Thursday, August 7

Being saved from our sins

I've started reading Crazy Love by Francis Chan. I'm about 1/3 of the way through the book, and I really like it. I'll blog more completely about it once I'm done, but there was something I read just as my train was pulling into the station this morning that really struck me.

He said, "Lukewarm people don't really want to be saved from their sin; they want only to be saved from the penalty of their sin." (Chan, Francis. Crazy Love. (Colorado Springs, Colo.: David C. Cook), p. 68.)

This got me thinking about the difference between being saved from our sins and being saved from the penalty of our sins. The American Evangelical church often puts the emphasis on Jesus' work in taking on himself the penalty for the sins of everyone. It is clear from the Bible that Jesus did this, and that if we have faith in Jesus we no longer have to pay the penalty for our sins.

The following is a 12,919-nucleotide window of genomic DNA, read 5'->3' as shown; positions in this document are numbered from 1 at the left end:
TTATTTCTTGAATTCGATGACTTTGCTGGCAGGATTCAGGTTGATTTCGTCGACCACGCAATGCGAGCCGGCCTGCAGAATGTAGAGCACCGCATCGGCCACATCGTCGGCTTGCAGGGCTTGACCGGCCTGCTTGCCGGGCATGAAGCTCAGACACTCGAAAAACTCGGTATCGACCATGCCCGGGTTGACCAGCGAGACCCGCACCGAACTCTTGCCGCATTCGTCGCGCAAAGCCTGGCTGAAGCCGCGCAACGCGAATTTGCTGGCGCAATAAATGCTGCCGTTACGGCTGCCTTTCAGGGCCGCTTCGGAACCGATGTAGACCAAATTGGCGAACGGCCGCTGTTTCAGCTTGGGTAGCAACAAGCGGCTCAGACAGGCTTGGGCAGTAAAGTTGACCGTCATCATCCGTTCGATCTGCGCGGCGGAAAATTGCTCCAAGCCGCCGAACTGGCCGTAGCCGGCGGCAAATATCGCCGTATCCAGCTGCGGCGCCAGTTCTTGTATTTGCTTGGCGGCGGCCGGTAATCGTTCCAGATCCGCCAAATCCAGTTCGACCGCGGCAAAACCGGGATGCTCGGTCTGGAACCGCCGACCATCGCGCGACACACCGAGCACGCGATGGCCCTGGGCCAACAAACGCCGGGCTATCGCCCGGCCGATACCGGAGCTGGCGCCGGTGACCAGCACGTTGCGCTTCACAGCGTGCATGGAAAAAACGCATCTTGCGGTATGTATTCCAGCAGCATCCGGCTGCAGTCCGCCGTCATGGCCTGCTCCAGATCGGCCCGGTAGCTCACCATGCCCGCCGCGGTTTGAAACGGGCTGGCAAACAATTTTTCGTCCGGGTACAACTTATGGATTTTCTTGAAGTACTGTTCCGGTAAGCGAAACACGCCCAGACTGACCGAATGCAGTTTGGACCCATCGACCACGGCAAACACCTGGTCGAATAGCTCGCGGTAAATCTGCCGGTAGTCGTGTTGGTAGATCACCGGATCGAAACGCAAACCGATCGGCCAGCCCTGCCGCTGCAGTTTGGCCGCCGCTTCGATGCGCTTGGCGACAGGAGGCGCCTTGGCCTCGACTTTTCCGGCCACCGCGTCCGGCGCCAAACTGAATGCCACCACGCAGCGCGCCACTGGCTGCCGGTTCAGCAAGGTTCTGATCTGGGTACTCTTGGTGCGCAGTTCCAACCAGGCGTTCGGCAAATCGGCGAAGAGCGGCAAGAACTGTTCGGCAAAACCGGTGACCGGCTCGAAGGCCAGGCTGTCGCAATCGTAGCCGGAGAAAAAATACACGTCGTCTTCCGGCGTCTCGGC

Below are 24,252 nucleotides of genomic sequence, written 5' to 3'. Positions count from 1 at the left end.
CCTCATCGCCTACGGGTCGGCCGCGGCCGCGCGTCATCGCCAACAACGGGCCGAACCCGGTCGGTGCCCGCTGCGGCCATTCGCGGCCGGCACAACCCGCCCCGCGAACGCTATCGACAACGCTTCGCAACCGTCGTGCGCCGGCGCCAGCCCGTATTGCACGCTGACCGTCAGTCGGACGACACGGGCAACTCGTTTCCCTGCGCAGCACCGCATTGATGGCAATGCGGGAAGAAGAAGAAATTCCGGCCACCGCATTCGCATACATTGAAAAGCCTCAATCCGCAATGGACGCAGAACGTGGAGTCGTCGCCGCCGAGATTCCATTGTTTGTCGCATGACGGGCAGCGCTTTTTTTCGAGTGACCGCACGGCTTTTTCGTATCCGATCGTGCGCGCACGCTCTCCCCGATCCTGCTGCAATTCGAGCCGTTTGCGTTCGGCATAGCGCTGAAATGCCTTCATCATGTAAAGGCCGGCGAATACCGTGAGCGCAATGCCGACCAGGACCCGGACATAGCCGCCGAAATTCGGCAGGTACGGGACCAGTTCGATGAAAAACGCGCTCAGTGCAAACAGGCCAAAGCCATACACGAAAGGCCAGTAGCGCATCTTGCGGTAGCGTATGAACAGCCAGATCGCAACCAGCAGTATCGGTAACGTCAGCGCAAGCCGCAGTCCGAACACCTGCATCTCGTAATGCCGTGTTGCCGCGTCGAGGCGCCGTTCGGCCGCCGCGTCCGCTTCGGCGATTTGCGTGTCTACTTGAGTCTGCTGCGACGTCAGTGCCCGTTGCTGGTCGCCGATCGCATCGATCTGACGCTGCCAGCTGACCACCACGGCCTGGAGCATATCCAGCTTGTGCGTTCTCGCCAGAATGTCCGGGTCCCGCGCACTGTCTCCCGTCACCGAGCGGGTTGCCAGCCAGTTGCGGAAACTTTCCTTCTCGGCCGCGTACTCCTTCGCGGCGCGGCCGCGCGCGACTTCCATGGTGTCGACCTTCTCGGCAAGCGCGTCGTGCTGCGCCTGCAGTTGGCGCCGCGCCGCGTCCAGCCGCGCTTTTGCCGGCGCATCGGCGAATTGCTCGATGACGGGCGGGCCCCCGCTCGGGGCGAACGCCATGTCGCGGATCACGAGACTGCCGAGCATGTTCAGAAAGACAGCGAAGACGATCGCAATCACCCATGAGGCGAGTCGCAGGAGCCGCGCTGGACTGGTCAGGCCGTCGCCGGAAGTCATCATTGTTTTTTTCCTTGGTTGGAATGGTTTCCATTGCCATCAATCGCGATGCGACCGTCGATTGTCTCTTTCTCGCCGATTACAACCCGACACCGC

I think that the problem comes when we begin to think that the penalty is the only thing the Bible means when it says that Jesus will "save his people from their sins." There is so much more to it than that. Being saved from the penalty of sin is certainly a part, but only a part. It also implies that we will be saved from committing the sins in the first place. It means that we will be saved from the consequences in the next world, but it also means that we will be saved from the consequences of our sins in this world.

Too often, followers of Christ focus almost exclusively on getting to heaven and how wonderful it will be once we get there. When we do that, it becomes easy to forget that we should be having an impact on the world we are living in, here and now. If we are truly following Jesus, we should try to do everything we can to erase the affects of sin in the world we are currently living in, not just in the next one.

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